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The Lady and the Generals

Rumors spread of Aung San Suu Kyi's possible release

DURING 5-1/2 years under arrest in her elegant home on University Avenue, Aung San Suu Kyi has defied isolation, military generals, and the temptation to compromise on her democratic ideals.

Now Burma's leading political dissident and the winner of the 1991 Nobel Peace Prize faces something new: rumors that she may be released soon.

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The slight, charismatic daughter of Burma's founding father was detained in her Rangoon home in July 1989 after she challenged Burma's military rule and the legitimacy of its long-time strongman, Gen. Ne Win. The regime now appears inclined to release this political martyr who has been able to rally international support and keep alive democratic hopes among many of Burma's 43 million people.

``I just wait for the day she is free,'' says one Rangoon woman, who keeps five albums of photos taken of Ms. Suu Kyi at various public events.

The risk of Suu Kyi stirring up democratic passions may have lessened as the military has tightened its control and opened the economy to allow the elite to prosper. ``My own personal opinion is, if the government can be sure that she is not going to make any trouble, political or otherwise,'' says one government adviser, ``there is no reason why she should not be allowed on the streets.''

But that is a large ``if.'' Her comet-like intrusion into Burma's once-sleepy politics is still fresh in the memory of the military, which has ruled and isolated Burma after a coup in 1962.

Suu Kyi returned to her native land during a 1988 uprising after decades of living abroad. She quickly took command of the opposition, mainly because she is the daughter of Aung San, Burma's independence leader who was assassinated in 1947.

The uprising forced the military to call a parliamentary election, spawning multiple parties, including Suu Kyi's National League for Democracy. When the NLD won handily, the regime ignored the results.

During the election campaign in 1989, however, her popularity reached mythic proportions as she crisscrossed the country. Against the advice of many of her colleagues, she criticized the military openly. According to a US government official, her claim that she alone carried her father's political legacy may have been too much for Ne Win. He had long touted his ties to the late Aung San as a fellow nationalist against British rule.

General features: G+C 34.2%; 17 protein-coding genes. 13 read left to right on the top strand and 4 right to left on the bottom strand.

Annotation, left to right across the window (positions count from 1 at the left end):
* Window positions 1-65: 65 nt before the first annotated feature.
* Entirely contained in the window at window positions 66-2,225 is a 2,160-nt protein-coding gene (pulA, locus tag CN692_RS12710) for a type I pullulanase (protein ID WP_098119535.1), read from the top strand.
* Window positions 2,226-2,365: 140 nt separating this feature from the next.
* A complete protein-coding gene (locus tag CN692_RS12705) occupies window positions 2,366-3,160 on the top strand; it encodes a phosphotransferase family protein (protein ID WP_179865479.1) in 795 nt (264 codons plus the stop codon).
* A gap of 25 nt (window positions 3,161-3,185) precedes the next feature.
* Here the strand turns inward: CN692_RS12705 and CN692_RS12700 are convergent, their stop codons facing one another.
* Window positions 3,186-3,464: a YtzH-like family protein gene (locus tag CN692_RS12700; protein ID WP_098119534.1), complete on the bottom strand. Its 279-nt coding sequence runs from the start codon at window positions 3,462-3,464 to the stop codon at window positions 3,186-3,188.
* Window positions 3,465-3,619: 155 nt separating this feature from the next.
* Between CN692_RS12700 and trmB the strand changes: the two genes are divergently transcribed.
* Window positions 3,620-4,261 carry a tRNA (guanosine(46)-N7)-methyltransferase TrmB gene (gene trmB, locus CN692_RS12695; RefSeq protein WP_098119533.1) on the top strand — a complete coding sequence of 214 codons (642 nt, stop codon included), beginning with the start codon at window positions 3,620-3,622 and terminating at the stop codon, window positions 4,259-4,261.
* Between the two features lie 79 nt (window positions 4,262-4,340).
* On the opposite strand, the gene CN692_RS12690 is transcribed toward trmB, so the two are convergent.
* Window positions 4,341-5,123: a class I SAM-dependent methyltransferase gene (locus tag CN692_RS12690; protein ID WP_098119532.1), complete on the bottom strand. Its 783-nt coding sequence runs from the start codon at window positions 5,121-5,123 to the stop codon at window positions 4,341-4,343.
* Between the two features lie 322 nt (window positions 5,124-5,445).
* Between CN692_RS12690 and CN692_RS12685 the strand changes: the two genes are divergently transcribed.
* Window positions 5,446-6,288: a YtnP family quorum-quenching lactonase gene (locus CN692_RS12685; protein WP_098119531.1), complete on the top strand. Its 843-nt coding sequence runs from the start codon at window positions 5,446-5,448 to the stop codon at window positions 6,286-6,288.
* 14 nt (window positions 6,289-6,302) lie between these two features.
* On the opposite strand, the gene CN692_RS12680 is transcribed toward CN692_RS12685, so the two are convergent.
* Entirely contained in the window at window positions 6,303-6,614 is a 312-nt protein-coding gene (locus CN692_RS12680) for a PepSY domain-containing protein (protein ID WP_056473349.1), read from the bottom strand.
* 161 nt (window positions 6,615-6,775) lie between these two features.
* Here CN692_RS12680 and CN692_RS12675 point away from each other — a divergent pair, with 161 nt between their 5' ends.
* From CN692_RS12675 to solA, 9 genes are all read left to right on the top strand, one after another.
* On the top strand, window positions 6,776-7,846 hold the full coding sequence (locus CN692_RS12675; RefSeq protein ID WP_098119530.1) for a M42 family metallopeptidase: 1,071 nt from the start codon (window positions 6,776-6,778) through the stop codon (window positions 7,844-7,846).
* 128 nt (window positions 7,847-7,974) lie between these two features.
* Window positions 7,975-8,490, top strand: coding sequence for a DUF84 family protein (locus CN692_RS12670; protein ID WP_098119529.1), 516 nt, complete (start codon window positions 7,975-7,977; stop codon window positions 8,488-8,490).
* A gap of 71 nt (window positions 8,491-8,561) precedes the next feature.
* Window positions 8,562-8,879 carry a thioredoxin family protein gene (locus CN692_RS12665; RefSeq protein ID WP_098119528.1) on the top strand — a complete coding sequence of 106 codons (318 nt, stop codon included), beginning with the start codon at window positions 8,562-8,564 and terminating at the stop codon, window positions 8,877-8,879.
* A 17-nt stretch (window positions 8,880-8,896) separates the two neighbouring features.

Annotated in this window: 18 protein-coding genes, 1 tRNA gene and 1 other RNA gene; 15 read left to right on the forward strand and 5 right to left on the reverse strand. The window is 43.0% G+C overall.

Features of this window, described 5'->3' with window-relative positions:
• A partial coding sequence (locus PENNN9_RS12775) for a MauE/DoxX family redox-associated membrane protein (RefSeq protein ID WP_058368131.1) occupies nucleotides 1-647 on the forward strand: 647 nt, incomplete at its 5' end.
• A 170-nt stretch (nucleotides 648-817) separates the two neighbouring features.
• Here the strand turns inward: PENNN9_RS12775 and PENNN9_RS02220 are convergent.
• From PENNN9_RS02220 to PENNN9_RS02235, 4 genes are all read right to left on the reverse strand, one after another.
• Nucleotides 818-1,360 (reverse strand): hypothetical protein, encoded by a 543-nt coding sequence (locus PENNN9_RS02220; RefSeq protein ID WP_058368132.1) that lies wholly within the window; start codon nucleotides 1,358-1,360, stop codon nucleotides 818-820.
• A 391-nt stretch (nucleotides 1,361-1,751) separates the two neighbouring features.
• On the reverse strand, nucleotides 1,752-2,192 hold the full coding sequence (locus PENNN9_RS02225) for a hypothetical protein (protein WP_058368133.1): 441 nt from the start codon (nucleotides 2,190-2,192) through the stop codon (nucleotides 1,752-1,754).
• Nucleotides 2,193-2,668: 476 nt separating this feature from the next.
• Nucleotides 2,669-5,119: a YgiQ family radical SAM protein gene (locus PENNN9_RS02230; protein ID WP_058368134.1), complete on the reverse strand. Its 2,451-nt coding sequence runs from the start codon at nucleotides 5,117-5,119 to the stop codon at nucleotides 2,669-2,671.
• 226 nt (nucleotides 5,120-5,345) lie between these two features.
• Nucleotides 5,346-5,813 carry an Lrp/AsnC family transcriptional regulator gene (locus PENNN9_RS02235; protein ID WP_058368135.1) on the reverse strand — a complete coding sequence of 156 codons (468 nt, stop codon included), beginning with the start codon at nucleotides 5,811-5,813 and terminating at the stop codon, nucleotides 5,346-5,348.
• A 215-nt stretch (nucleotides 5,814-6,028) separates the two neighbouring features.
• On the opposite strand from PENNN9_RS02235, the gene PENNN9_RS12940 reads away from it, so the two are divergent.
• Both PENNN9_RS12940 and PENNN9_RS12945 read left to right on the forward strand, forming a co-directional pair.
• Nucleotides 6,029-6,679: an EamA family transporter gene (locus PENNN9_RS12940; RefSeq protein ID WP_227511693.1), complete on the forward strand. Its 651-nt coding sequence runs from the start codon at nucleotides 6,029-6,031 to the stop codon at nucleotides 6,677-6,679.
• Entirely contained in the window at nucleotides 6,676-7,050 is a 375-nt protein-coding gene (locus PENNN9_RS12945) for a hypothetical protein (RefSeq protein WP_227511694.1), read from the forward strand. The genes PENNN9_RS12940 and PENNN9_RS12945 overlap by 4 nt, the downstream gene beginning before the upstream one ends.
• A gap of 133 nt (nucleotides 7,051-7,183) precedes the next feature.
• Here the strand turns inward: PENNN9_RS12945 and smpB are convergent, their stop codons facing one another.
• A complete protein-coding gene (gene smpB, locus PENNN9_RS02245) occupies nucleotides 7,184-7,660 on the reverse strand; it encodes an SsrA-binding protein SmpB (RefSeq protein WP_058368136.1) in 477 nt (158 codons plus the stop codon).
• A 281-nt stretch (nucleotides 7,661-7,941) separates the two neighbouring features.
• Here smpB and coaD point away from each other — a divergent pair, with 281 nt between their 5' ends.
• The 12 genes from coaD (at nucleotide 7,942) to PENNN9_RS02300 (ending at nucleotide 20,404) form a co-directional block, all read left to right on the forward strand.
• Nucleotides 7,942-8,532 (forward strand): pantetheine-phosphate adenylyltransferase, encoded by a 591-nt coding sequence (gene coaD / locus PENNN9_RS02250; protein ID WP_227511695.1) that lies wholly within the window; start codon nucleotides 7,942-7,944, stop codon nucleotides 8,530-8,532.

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The government now wants to resolve the problem of Western opposition to Suu Kyi's detention ``at the lowest possible cost,'' says one diplomat in Rangoon.

Since September, top military leaders have met twice with Suu Kyi in what they call a series of friendly meetings.

The seeds of reconciliation were planted as early as 1992 and in 1994 the first non-family member, United States Rep. Bill Richardson (D) of New Mexico, was permitted to visit her.

Last summer, an intermediary - who played well to a domestic audience - entered the scene: U Rewata Dhamma, a respected Buddhist monk who has been living abroad. Suu Kyi's first meeting with two top generals followed two weeks later.

In January, the term of her house arrest ends. But a senior military official warns that ``if we believe that releasing her will be detrimental to the stability of the country,'' other official reasons can be found to detain her. Chief Justice Aung Toe puts it more succinctly. ``Of course, the government can amend or even annul any law at any time.''

There is much speculation about the terms of her release - whether she will have unrestricted movement or freedom to engage in politics in any way. One thing is already constitutionally clear, however: she will not be able to run for any office. Under guidelines being drafted for a new constitution, a candidate for parliament cannot have an ``allegiance or adherence to a foreign power.'' Since her husband and sons are British - Suu Kyi lived in Britain for nearly 20 years before her return - she would be barred from running.

``People think we're writing the constitution to disqualify Aung San Suu Kyi, but ... this rule was written by her father in the 1947 Constitution,'' says U Aye Maung, director general of the multiparty Democracy Election Commission.

And in fact, he's right: The new constitution would likely disqualify many others, especially those in the opposition whose relatives fled the country.

But the provision may no more block Suu Kyi's influence than did her arrest. ``Aung San Suu Kyi will play an important part in politics with or without the consent of the government. We will always look to her for our direction,'' says a loyal member of her party.

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